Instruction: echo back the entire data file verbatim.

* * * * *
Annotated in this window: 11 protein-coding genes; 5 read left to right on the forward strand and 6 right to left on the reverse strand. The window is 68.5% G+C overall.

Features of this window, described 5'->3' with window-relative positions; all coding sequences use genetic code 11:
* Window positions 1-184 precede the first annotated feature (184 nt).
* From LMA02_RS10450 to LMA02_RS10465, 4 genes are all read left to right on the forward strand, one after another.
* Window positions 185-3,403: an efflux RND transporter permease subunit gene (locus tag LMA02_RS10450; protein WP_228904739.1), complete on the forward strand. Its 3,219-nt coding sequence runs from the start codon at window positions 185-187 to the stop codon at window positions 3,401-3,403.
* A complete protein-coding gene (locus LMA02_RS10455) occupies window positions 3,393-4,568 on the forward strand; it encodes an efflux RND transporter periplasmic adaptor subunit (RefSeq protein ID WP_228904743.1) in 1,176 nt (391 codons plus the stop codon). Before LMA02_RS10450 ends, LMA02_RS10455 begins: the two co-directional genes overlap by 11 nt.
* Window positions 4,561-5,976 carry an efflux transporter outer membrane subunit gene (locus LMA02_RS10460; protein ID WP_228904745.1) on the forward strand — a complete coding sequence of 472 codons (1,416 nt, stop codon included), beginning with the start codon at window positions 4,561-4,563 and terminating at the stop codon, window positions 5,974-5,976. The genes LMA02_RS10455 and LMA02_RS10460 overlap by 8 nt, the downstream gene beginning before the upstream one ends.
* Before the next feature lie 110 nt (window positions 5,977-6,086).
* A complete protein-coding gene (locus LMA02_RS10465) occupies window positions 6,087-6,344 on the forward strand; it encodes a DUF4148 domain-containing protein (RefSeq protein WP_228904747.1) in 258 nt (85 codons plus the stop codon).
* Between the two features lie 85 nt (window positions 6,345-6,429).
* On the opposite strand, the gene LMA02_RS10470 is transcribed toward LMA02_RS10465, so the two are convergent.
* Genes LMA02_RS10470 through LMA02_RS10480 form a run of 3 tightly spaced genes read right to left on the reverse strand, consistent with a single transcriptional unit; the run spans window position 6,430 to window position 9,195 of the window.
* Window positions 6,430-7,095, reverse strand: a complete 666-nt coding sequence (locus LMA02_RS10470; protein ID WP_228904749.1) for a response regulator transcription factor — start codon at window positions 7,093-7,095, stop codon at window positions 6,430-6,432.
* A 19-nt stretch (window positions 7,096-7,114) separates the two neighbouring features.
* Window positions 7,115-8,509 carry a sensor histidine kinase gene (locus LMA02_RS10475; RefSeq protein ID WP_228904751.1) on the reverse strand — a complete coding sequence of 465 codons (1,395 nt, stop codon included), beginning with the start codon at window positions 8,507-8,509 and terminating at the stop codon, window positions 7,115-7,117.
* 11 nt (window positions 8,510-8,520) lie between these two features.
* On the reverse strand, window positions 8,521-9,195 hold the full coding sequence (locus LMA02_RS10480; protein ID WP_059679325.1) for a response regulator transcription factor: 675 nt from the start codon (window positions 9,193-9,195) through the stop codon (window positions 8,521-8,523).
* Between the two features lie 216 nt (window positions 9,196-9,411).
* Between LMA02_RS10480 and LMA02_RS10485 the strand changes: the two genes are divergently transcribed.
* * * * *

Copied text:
Annotated in this window: 11 protein-coding genes; 5 read left to right on the forward strand and 6 right to left on the reverse strand. The window is 68.5% G+C overall.

Features of this window, described 5'->3' with window-relative positions; all coding sequences use genetic code 11:
* Window positions 1-184 precede the first annotated feature (184 nt).
* From LMA02_RS10450 to LMA02_RS10465, 4 genes are all read left to right on the forward strand, one after another.
* Window positions 185-3,403: an efflux RND transporter permease subunit gene (locus tag LMA02_RS10450; protein WP_228904739.1), complete on the forward strand. Its 3,219-nt coding sequence runs from the start codon at window positions 185-187 to the stop codon at window positions 3,401-3,403.
* A complete protein-coding gene (locus LMA02_RS10455) occupies window positions 3,393-4,568 on the forward strand; it encodes an efflux RND transporter periplasmic adaptor subunit (RefSeq protein ID WP_228904743.1) in 1,176 nt (391 codons plus the stop codon). Before LMA02_RS10450 ends, LMA02_RS10455 begins: the two co-directional genes overlap by 11 nt.
* Window positions 4,561-5,976 carry an efflux transporter outer membrane subunit gene (locus LMA02_RS10460; protein ID WP_228904745.1) on the forward strand — a complete coding sequence of 472 codons (1,416 nt, stop codon included), beginning with the start codon at window positions 4,561-4,563 and terminating at the stop codon, window positions 5,974-5,976. The genes LMA02_RS10455 and LMA02_RS10460 overlap by 8 nt, the downstream gene beginning before the upstream one ends.
* Before the next feature lie 110 nt (window positions 5,977-6,086).
* A complete protein-coding gene (locus LMA02_RS10465) occupies window positions 6,087-6,344 on the forward strand; it encodes a DUF4148 domain-containing protein (RefSeq protein WP_228904747.1) in 258 nt (85 codons plus the stop codon).
* Between the two features lie 85 nt (window positions 6,345-6,429).
* On the opposite strand, the gene LMA02_RS10470 is transcribed toward LMA02_RS10465, so the two are convergent.
* Genes LMA02_RS10470 through LMA02_RS10480 form a run of 3 tightly spaced genes read right to left on the reverse strand, consistent with a single transcriptional unit; the run spans window position 6,430 to window position 9,195 of the window.
* Window positions 6,430-7,095, reverse strand: a complete 666-nt coding sequence (locus LMA02_RS10470; protein ID WP_228904749.1) for a response regulator transcription factor — start codon at window positions 7,093-7,095, stop codon at window positions 6,430-6,432.
* A 19-nt stretch (window positions 7,096-7,114) separates the two neighbouring features.
* Window positions 7,115-8,509 carry a sensor histidine kinase gene (locus LMA02_RS10475; RefSeq protein ID WP_228904751.1) on the reverse strand — a complete coding sequence of 465 codons (1,395 nt, stop codon included), beginning with the start codon at window positions 8,507-8,509 and terminating at the stop codon, window positions 7,115-7,117.
* 11 nt (window positions 8,510-8,520) lie between these two features.
* On the reverse strand, window positions 8,521-9,195 hold the full coding sequence (locus LMA02_RS10480; protein ID WP_059679325.1) for a response regulator transcription factor: 675 nt from the start codon (window positions 9,193-9,195) through the stop codon (window positions 8,521-8,523).
* Between the two features lie 216 nt (window positions 9,196-9,411).
* Between LMA02_RS10480 and LMA02_RS10485 the strand changes: the two genes are divergently transcribed.